To account for this, the National Women’s Law Center also looked at pay gap data for all working mothers in 2020 and compared it to all working fathers that year, including part-time and full-time workers, and found that mothers are typically paid just 58 cents for every dollar paid to fathers. That is why the date was brought forward in the year from May 5, 2021 to September 8, 2022.
There are many factors underlying the pay gap, but Tucker says one important factor is that men’s wages continue to rise throughout their working lives, while women’s rise less rapidly and the gap begins to widen. when they have children, so they can never catch up.
“What we see in the data is that moms don’t necessarily have a penalty, but dads have a bonus,” says Tucker. “I think there are some of these old notions that men support the family and therefore need more money. There is something affinity to pay parents more for the work they are doing. Women in the workplace face sexism, and mothers especially because of all the caregiving responsibilities they have, making them more likely to take time out of the workforce and receive lower wages when they return.”
The truth is that 40% of women are the main breadwinner in their families, and black mothers are twice as likely as white mothers to be the main breadwinner in their families, according to the Center for American Progress.
The lack of supporting infrastructure also pushes women out of the workforce and contributes to the gender and racial pay gap. The United States does not have a national paid leave policy, and many women work in jobs that lack this benefit. “There are studies that show that when women are offered paid leave, they are more likely to return to work,” says Tucker. “There is also a lack of affordable childcare, forcing mothers to stay home to care for their children rather than go back to work. We are still in a child care crisis. Compared to February 2020, we have lost one in 12 child care workers,” says Tucker. “Do women have childcare options, and if so, is it affordable?”
When it comes to what companies can do to close the gap, Tucker believes it should be a multi-pronged approach, with pay transparency, creating pay bands and banning asking about salary history as steps in the right direction. “Being able to see what your peers are making and basing your salary on that can help, as can setting salary bands, where there’s a set range for a specific job title and years of experience,” says Tucker. “We see much smaller pay gaps between men and women in union jobs where there are some of those pay bands. Also banning employers from asking for salary history is another good thing, because if you were underpaid at your previous job and faced sexism or racism, that shouldn’t be related to what you’re earning at your next job.”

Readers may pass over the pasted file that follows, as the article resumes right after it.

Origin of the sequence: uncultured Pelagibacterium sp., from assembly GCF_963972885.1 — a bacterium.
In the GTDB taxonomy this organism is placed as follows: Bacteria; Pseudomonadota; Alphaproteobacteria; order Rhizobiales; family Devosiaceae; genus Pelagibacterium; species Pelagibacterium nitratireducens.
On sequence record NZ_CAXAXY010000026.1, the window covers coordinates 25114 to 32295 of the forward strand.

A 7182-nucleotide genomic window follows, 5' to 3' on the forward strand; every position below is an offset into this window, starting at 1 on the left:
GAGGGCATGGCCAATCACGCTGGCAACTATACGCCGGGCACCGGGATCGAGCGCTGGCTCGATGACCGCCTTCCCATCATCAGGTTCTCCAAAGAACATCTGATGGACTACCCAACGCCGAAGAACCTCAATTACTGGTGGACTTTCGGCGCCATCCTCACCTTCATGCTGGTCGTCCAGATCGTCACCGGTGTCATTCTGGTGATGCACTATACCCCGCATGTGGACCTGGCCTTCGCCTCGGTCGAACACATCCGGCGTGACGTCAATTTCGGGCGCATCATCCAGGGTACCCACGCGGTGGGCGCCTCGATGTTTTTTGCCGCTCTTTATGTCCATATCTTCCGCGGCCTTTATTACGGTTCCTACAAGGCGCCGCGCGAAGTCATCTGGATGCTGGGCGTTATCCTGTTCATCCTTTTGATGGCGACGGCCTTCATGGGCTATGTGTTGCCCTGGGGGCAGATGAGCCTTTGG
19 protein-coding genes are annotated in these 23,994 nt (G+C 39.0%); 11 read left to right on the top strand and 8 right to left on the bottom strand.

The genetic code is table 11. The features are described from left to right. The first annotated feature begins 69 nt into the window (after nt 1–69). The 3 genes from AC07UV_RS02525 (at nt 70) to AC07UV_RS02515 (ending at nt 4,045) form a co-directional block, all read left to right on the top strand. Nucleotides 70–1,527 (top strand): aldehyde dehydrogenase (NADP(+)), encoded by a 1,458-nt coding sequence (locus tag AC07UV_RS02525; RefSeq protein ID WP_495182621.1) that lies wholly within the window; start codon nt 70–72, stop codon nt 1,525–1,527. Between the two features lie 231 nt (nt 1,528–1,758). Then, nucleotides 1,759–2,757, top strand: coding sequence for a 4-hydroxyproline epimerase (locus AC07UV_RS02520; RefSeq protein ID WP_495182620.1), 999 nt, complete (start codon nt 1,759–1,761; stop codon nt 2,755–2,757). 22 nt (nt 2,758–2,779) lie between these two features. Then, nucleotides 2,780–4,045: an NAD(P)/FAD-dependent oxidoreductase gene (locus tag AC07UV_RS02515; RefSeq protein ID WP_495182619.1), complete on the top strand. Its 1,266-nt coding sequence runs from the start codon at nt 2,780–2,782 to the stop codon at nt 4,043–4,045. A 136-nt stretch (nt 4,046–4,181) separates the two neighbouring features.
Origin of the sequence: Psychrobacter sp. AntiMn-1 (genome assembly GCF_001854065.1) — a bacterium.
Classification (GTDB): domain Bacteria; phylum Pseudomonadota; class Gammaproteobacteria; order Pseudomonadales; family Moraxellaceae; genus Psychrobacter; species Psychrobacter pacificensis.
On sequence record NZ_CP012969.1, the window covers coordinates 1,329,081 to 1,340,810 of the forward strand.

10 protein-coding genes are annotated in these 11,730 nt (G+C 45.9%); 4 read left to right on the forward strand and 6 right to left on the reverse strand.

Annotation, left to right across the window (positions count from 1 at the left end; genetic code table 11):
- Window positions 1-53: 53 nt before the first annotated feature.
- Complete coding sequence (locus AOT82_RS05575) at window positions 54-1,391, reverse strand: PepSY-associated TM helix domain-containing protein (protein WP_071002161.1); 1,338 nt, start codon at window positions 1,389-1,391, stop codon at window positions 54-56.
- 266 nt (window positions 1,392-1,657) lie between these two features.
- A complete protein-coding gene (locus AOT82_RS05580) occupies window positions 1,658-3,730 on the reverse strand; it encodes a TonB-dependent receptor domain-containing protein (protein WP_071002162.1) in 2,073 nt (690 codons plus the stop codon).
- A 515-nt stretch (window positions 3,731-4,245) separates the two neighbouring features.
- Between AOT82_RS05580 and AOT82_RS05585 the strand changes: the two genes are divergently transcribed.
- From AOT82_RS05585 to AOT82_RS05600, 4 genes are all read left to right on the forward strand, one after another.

Finally, legislation can be put in place. “There is equal pay legislation that could be passed at the state and federal level,” says Tucker. “The Paycheck Fairness Act he comes and dies every year in Congress. But unless we address the child care crisis we have, where parents are paying an arm and a leg for care while we underpay child care workers who earn an average of $12 an hour, the model commercial does not work. We need to invest in child care as a public good, pay child care workers living wages, and provide universal pre-K and subsidies to make child care more affordable. Otherwise, we will continue to see mothers pushed out of the workforce and we will not be able to close the wage gap.”